WARNING: These are summaries, not reviews, and may contain story spoilers.
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Click on these links for publication details of editions used for indexing:
|"The Case of the Last Battle" (1997)
Included in: The Mammoth Book of New Sherlock Holmes Adventures (Mike Ashley)
Story Type: Pastiche
Canonical Characters: Sherlock Holmes; Dr. Watson
Historical Figures: Prince Max of Baden; (Woodrow Wilson; Kaiser Wilhelm II)
Other Characters: Dead Soldier; Jackson; Ailing Soldiers; Dr. Ostenborough; British Sergeant; Train Attendant; Berlin Crowds; Chancellory officers; Hans; Count Hoffenstein; Guard
Date: November 10th, 1918
Locations: France; A Field Dressing Station; Ypres; A French Taxi; A Train; Germany; Berlin; A Limousine; The Chancellory
Story: Beset by an outbreak of influenza, Watson is summoned from his field station at Ypres by Holmes and taken to Berlin to attend to the ailing German Chancellor, Prince Max. The prince has just received a coded message from President Wilson that could mean an end to the war, but the key to the code has been stolen by Von Bork's cousin, Count Hoffenstein. Holmes must work through the night to break the code.
|"Darkest Gold " (2001)
Included in: Murder in Baker Street (Martin H. Greenberg, Jon L. Lellenberg & Daniel Stashower)
Story Type: Pastiche
Canonical Characters: Dr. Watson; Sherlock Holmes; Mary Morstan; Anstruther
Other Characters: Cabbie; Watson's Medical Acquaintance; Lord John Ashley; Mrs. Hiram Jones; Turka Hotel Porter; Karl Barker; Native Lad; Waiter; Watson's Host; Rough Riders; Lady Julia Ashley; Pygmies; (Pygmy Girl; Girl's Father & Brothers; Nawga)
Locations: 221B, Baker Street; The Queen's Star; The Congo; Leopoldville; Turka; Hotel; Pygmy Village
Story: Watson arrives at Baker Street to find Holmes dressed in safari gear. Barker, an explorer is planning an expedition to the Congo in search of gold. Lord John Ashley is trying to stop the expedition, because of the threat it poses to the Congolese Pygmies, and fears that Barker will try to kill him. Holmes is to travel with Ashley, posing as his brother to protect him. Watson, in disguise, follows Holmes to the Congo. He is pestered on the voyage by the widowed Mrs. Jones. In the Congo, Barker is sent off on a false trail and Watson meets up with Holmes and Ashley with the aid of Mrs Jones, who is not what she appears to be. The journey through the jungle incurs strained relationships, but they are able to warn the pygmies of Barker's coming. After visiting the pygmy village they encounter Barker, but learn that the pygmies really do not need their help.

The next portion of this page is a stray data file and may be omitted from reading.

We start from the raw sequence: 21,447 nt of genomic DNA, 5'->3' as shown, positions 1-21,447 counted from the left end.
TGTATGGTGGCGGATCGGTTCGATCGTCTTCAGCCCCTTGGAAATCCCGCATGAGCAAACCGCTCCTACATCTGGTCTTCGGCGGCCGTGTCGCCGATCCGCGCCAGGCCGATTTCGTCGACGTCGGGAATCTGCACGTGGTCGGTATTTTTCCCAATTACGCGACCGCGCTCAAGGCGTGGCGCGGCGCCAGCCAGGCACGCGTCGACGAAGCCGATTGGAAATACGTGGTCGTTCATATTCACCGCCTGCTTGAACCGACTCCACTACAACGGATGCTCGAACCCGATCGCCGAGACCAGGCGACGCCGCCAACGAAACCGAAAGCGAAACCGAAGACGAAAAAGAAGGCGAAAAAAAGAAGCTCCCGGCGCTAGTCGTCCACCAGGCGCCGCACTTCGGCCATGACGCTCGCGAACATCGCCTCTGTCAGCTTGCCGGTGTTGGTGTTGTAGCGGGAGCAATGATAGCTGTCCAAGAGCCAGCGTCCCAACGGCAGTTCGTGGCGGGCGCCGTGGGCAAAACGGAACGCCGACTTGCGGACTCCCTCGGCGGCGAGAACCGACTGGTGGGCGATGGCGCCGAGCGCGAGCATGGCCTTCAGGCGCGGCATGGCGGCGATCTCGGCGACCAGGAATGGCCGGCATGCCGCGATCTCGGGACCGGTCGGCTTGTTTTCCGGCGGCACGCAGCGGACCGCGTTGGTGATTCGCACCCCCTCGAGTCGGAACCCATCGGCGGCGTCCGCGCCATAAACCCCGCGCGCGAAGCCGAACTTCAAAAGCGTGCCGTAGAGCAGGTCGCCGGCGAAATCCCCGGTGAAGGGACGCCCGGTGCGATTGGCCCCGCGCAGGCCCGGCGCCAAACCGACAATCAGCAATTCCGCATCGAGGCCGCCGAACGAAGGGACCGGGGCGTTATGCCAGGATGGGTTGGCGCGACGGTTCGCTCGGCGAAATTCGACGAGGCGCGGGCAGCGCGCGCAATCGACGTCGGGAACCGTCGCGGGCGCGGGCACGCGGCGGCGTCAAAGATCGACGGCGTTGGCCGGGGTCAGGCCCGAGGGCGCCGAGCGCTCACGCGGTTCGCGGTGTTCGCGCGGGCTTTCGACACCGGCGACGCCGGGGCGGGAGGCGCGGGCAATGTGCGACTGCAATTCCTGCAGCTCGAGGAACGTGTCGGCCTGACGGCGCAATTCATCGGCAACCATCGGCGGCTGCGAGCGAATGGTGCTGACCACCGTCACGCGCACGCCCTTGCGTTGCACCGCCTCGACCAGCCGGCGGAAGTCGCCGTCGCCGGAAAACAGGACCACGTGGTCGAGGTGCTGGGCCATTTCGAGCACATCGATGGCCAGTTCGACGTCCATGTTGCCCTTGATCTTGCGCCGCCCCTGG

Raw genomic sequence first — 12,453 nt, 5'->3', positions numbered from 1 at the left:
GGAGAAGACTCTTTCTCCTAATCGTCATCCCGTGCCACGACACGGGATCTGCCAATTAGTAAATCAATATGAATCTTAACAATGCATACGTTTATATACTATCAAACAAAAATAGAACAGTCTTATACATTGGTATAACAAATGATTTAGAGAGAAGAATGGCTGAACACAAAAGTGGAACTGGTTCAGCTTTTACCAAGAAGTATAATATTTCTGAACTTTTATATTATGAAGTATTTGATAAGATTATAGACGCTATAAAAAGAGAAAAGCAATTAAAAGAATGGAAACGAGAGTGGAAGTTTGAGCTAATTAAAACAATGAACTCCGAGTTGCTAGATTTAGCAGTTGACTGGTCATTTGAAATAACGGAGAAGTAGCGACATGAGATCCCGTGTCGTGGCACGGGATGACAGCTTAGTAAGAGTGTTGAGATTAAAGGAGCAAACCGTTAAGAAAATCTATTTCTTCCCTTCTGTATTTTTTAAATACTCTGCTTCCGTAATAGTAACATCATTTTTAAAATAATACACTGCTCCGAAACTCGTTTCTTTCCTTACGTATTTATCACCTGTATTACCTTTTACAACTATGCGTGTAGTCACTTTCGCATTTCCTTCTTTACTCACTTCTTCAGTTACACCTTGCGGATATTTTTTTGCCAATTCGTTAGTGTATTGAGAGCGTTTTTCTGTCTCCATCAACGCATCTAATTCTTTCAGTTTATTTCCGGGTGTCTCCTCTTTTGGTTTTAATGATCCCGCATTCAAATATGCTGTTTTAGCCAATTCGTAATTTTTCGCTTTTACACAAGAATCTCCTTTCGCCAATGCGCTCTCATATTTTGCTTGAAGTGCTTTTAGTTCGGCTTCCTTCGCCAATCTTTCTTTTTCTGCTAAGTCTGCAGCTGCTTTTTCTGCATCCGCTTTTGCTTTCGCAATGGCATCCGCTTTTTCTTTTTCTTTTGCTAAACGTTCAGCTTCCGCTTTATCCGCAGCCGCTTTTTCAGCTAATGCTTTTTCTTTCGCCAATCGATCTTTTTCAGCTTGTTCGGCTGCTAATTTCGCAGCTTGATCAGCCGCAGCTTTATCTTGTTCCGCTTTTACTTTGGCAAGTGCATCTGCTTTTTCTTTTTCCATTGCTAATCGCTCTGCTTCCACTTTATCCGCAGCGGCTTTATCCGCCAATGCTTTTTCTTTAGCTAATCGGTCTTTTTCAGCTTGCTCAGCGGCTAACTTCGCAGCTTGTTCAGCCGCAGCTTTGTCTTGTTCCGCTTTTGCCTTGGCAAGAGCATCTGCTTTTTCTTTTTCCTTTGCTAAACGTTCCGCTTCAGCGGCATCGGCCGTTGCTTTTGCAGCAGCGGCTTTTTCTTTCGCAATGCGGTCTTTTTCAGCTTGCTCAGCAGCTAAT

|"The Music of Christmas" (1999)
Included in: More Holmes for the Holidays (Martin H. Greenberg, Jon L. Lellenberg & Carol-Lynn Waugh)
Story Type: Pastiche
Canonical Characters: Dr. Watson; Mary Morstan; Sherlock Holmes
Other Characters: Mrs Carmichael; Hampton Carmichael; Emily Carmichael; Vicar; Choir; Verger; Congregation; Organist; Wilkins; (Wilkins' Grandmother)
Date: Christmas Day
Locations: Bayswater; St Goddard's Church
Story: The Watsons are invited by Mrs Carmichael to hear her son Hampton sing at St Goddard's Church. At the cjurch, they meet Holmes, who has come to hear the rarely-performed cantata the boy is singing. At the end of the service the collection is discovered to have been stolen. With the finger of suspicion pointing at the verger, Holmes's solution rests on the final note of the cantata, two pins and a whispered "damn".
Sherlock Holmes and the Case of Sabina Hall (1988)
A horse that throws its rider, a bottle of tonic, someone who washes seaweed, footprints in a mineshaft, a contested will, a doctor's bag, blackberry wine, and the complex web of relationships among those at the Hall complicate matters, and Miss Garth, Silas's heir, seems set on alienating the remainder of the family and servants. Her death soon follows, another soon after, and Holmes and Watson find themselves victims of a mine cave-in before the case is resolved with Holmes's own form of justice.
Sherlock Holmes and the Case of the Raleigh Legacy (1986)
Holmes's deductions and research lead to his discovery that Nightsead was originally a monastery, dating back to the time of Henry VIII. Raleigh brings Holmes a full copy of the letter, which seems just as inexplicable as Moseley's partial copy. Investigations seem to find more and more people who have strong connections to the Raleigh legacy. Raleigh's wife is attacked in an alley. Holmes becomes convinced that the solution to the legacy lies with a carved frog at Nightsead. While Holmes and Watson are researching Raleigh in Devon, the Nightsead housekeeper is murdered. On one last visit to Nightsead, Holmes reveals the true nature of the treasure, the family history and the treachery attached to it.
Sherlock Holmes and the Thistle of Scotland (1989)
The following month, Holmes is called on to investigate the theft of the jewel on the day of Lady Caroline's marriage, it having vanished from her hair during her wedding breakfast. The footman's involvement with a criminal gang, a fleeing gambler and a chimney-sweep, and Caroline and her brother Eustace's strange comings and goings come under consideration, but spilled champagne, abandoned clothing, a gutta-percha head, damaged books, and a stained dress prove vital clues in the search for the jewel.